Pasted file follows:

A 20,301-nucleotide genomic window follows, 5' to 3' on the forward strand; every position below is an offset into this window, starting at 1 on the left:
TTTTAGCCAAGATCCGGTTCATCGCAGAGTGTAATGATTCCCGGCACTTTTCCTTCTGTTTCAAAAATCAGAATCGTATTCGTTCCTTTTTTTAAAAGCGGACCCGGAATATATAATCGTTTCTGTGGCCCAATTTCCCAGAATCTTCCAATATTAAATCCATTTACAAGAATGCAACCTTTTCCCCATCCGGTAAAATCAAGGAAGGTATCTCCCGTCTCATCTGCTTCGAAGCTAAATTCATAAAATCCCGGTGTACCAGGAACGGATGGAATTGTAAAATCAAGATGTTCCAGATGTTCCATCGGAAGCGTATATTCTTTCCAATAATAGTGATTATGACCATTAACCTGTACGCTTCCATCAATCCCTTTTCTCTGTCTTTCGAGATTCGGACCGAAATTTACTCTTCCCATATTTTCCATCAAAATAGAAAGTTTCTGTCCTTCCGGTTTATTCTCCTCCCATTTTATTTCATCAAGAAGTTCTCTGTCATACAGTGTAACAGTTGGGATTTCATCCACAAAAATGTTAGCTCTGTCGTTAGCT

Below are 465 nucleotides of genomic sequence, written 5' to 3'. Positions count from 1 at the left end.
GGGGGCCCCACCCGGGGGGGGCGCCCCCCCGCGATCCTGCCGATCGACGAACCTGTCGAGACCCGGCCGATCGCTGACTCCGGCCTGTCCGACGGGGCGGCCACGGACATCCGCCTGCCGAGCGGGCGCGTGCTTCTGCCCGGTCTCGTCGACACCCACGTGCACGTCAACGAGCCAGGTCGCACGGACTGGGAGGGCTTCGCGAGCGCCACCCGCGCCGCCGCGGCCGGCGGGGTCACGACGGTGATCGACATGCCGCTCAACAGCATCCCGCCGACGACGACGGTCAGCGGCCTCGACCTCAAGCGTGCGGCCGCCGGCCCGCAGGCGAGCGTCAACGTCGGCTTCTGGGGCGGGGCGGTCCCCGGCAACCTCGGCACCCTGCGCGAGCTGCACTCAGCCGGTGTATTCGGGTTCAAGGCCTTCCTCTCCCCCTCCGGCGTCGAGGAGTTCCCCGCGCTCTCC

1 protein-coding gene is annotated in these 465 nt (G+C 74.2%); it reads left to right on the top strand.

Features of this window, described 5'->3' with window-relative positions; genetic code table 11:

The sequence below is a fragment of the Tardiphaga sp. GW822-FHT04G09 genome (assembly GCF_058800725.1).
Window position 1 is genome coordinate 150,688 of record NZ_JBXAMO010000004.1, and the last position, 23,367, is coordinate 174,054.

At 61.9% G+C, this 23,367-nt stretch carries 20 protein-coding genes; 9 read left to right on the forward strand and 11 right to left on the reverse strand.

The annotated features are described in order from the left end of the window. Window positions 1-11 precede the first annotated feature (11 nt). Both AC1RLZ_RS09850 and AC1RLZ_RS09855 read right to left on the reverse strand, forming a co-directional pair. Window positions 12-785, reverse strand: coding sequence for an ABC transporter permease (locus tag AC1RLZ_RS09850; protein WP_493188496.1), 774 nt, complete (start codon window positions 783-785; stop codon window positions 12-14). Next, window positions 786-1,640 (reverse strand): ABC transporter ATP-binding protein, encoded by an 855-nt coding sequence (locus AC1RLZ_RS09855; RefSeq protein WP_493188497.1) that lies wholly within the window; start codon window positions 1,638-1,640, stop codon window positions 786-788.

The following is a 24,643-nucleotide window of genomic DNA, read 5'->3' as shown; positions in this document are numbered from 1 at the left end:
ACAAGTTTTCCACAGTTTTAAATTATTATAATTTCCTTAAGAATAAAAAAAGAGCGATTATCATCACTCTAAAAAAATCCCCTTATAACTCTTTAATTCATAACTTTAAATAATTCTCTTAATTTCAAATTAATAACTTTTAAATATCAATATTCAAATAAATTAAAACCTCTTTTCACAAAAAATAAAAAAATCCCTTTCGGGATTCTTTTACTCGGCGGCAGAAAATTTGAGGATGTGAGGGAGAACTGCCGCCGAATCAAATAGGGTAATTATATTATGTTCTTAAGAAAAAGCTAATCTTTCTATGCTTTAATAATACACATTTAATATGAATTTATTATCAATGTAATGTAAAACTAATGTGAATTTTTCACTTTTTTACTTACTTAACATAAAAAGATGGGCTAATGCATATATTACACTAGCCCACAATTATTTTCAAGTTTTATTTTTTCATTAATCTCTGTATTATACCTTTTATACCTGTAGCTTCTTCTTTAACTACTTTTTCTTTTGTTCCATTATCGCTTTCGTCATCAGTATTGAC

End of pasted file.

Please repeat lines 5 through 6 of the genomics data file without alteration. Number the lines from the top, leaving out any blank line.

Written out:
1 protein-coding gene is annotated in these 465 nt (G+C 74.2%); it reads left to right on the top strand.

Features of this window, described 5'->3' with window-relative positions; genetic code table 11: